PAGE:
It begins with paper stars.
Hand cut by small hands, names written on each one, for our first meal with company in our borrowed cabin. Olive and her new friend Indigo, creative girls with colors in their names, want to make the table fancy for dinner.
Elias resumes his place at the head, a galaxy of name tags before him.
I don't see it coming.
Indigo's Mom, Kim, has just arrived with bread and wine, David with salmon dip and crackers, Indigo's Dad, Jay, is biking down Lowell Point road to meet us.
The sun slowly sinks in the sky, closing another clear day, a long stretch of calm weather, rare for Seward, mirroring an even larger stretch of calm weather at home.
Over a month now, maybe even two, mayhem free. I've swept away the eggshells. Relaxed my shoulders. When Elias's field trip earlier in the day involved full-gluten pizza only, I said, "Sure you can cheat."
"He had a great time, " Nick said after the salmon hatchery field trip he helped chaperone. " He was acting really appropriate."
He's doing so good, I think.
I don't see it coming.
I place baked brie with raspberry jam on the table, as the girls spread their white stars around, deciding who will sit where.
Elias pushes his star away.
Olive almost didn't make him one, asking for seven pieces of paper instead of eight: "Because Elias doesn't usually like what I give him."
I didn't say: Oh he does honey, he just doesn't know how to express it. I handed my girl seven pieces of paper. We both know she's right.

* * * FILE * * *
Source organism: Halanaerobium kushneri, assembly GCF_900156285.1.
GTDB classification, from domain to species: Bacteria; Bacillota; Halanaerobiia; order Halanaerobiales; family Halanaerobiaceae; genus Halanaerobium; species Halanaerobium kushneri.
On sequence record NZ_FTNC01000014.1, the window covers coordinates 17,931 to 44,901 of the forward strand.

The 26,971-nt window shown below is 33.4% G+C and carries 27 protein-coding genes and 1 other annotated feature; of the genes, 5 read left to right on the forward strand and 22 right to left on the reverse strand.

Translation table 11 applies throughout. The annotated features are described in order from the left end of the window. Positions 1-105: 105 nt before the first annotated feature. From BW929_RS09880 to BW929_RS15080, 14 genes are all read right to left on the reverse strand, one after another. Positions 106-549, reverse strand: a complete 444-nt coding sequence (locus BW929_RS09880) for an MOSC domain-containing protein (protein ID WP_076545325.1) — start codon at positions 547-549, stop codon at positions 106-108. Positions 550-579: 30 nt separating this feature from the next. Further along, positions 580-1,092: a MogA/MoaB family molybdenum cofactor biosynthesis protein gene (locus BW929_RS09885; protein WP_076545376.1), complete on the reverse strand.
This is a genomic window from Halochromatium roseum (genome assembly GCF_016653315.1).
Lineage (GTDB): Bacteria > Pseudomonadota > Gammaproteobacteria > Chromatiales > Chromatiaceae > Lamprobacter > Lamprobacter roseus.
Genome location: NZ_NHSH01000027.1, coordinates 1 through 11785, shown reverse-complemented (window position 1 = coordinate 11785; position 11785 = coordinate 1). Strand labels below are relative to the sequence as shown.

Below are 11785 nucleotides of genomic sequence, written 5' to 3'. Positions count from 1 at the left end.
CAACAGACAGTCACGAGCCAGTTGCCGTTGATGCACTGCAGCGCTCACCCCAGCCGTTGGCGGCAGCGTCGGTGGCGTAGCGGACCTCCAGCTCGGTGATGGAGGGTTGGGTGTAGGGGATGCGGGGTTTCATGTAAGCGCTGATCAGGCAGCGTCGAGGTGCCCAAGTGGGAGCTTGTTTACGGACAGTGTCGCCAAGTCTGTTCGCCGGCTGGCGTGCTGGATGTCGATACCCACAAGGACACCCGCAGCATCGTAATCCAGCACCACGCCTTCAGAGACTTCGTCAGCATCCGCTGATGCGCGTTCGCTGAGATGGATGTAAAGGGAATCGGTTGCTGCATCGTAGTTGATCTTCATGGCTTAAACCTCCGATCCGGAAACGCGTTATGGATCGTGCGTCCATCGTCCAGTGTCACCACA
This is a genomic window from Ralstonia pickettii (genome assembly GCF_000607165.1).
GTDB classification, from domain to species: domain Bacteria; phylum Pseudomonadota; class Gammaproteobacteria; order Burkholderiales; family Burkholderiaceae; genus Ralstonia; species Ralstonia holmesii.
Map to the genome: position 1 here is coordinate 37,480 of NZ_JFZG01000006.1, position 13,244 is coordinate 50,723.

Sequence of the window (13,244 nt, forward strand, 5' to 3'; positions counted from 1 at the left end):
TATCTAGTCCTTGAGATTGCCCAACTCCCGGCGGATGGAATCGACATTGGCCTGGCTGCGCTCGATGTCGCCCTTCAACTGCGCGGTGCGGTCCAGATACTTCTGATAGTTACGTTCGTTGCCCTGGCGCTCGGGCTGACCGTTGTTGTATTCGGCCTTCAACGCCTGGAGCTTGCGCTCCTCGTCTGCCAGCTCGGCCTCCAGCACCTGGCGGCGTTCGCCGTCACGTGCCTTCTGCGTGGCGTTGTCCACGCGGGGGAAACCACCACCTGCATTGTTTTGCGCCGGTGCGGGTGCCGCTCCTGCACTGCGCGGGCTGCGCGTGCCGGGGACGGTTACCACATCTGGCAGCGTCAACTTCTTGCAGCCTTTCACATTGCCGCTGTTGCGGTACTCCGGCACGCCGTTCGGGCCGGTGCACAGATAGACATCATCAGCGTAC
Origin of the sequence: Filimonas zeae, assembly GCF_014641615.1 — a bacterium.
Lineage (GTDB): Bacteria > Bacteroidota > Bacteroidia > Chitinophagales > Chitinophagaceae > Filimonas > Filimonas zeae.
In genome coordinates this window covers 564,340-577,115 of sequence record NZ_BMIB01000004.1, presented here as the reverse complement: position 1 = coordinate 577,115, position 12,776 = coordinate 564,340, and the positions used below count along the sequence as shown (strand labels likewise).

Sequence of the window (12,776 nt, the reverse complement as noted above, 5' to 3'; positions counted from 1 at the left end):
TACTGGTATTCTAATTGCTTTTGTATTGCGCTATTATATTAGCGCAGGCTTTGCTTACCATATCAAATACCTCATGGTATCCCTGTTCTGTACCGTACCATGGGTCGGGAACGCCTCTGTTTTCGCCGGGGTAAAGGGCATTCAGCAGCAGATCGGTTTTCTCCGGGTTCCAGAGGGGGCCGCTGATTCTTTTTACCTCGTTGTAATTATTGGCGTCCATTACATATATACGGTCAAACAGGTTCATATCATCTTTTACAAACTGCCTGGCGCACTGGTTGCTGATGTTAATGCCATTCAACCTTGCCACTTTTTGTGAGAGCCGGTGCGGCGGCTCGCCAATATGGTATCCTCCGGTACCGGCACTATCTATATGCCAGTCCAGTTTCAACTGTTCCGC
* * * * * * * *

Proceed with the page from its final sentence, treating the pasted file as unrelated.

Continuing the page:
But they must have decided to make him one anyways, to include Elias in their creations--cutting out a star much smaller than the rest, less space to reject.
Reject he does, and not just his own five-pointed name tag but the whole creative spirit of their play. With eyes wild, he stands up, grabs the two stars labeled Mom, and crushes them in his man hands.
"No!" Olive cries, but she sees the fury in her brother's face and swallows her protests, as fear overpowers tears.
Elias is already beyond language, his nervous system a fire alarm, he is the hurricane, the volcano erupting, and no amount of reason will bring him back down.
And there is baked brie on the table and new friends gathered around.
Nick wraps his arms around Elias and carries him to the bathroom, the only place besides outside with a door. A door that doesn't fully close.
"I'm sorry," I say to Kim and Indigo, "This is part of our life too."
"Its Ok,' Kim says, and I know at a heart level that with this woman I've only recently met, it really is OK. Our Mom name-tags may be mangled, but they were mangled together, and though my son may have just startled her daughter, our family's friendship will survive.
I join Nick and Elias in the bathroom, a room with nothing but sharp angles and hard surfaces, the worst place for a flailing boy with impaired balance and motor control hell-bent on harming whoever stands between him and the rest of his sister's paper stars.
"I can't be in here with him," Nick says, aware of his own brewing rage, and I'm thankful to be alone with Elias, knowing that when Nick sees our boy that's almost my size hit me, the defender in him can overtake the parent, just as when Elias hurts Olive, he is suddenly a predator, and I am Mama bear, and I have to remind myself he is also my son.